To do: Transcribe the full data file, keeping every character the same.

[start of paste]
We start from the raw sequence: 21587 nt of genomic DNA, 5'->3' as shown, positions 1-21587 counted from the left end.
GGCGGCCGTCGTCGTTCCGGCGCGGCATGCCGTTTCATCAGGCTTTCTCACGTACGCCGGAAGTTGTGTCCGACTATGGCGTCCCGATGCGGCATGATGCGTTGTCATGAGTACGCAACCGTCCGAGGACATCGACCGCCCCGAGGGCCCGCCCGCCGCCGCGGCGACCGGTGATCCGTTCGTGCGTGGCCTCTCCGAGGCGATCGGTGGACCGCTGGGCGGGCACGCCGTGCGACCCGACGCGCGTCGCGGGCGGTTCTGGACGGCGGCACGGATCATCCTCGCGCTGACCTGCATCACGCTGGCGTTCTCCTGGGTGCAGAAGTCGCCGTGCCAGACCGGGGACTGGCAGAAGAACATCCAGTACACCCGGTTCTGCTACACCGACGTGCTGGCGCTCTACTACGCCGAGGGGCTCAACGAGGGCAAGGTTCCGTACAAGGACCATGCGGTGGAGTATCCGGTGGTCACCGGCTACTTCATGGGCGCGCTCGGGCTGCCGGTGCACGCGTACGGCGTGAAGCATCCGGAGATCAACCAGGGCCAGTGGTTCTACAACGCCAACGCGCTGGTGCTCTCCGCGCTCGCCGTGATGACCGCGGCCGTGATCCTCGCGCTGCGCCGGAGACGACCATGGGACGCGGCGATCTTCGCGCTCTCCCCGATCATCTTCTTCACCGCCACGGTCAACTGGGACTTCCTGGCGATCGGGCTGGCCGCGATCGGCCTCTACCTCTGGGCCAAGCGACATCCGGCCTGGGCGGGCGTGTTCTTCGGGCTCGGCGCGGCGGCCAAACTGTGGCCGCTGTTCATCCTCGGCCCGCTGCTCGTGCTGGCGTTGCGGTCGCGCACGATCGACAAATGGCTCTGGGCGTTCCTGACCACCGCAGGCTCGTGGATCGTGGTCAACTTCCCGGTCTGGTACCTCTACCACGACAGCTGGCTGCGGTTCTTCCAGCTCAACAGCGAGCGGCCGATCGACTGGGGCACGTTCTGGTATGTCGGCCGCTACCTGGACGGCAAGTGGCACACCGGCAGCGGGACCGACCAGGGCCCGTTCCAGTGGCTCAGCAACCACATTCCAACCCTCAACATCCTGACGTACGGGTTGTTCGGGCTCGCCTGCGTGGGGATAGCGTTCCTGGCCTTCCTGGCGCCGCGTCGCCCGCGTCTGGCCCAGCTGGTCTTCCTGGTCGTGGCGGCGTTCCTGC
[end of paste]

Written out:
We start from the raw sequence: 21587 nt of genomic DNA, 5'->3' as shown, positions 1-21587 counted from the left end.
GGCGGCCGTCGTCGTTCCGGCGCGGCATGCCGTTTCATCAGGCTTTCTCACGTACGCCGGAAGTTGTGTCCGACTATGGCGTCCCGATGCGGCATGATGCGTTGTCATGAGTACGCAACCGTCCGAGGACATCGACCGCCCCGAGGGCCCGCCCGCCGCCGCGGCGACCGGTGATCCGTTCGTGCGTGGCCTCTCCGAGGCGATCGGTGGACCGCTGGGCGGGCACGCCGTGCGACCCGACGCGCGTCGCGGGCGGTTCTGGACGGCGGCACGGATCATCCTCGCGCTGACCTGCATCACGCTGGCGTTCTCCTGGGTGCAGAAGTCGCCGTGCCAGACCGGGGACTGGCAGAAGAACATCCAGTACACCCGGTTCTGCTACACCGACGTGCTGGCGCTCTACTACGCCGAGGGGCTCAACGAGGGCAAGGTTCCGTACAAGGACCATGCGGTGGAGTATCCGGTGGTCACCGGCTACTTCATGGGCGCGCTCGGGCTGCCGGTGCACGCGTACGGCGTGAAGCATCCGGAGATCAACCAGGGCCAGTGGTTCTACAACGCCAACGCGCTGGTGCTCTCCGCGCTCGCCGTGATGACCGCGGCCGTGATCCTCGCGCTGCGCCGGAGACGACCATGGGACGCGGCGATCTTCGCGCTCTCCCCGATCATCTTCTTCACCGCCACGGTCAACTGGGACTTCCTGGCGATCGGGCTGGCCGCGATCGGCCTCTACCTCTGGGCCAAGCGACATCCGGCCTGGGCGGGCGTGTTCTTCGGGCTCGGCGCGGCGGCCAAACTGTGGCCGCTGTTCATCCTCGGCCCGCTGCTCGTGCTGGCGTTGCGGTCGCGCACGATCGACAAATGGCTCTGGGCGTTCCTGACCACCGCAGGCTCGTGGATCGTGGTCAACTTCCCGGTCTGGTACCTCTACCACGACAGCTGGCTGCGGTTCTTCCAGCTCAACAGCGAGCGGCCGATCGACTGGGGCACGTTCTGGTATGTCGGCCGCTACCTGGACGGCAAGTGGCACACCGGCAGCGGGACCGACCAGGGCCCGTTCCAGTGGCTCAGCAACCACATTCCAACCCTCAACATCCTGACGTACGGGTTGTTCGGGCTCGCCTGCGTGGGGATAGCGTTCCTGGCCTTCCTGGCGCCGCGTCGCCCGCGTCTGGCCCAGCTGGTCTTCCTGGTCGTGGCGGCGTTCCTGC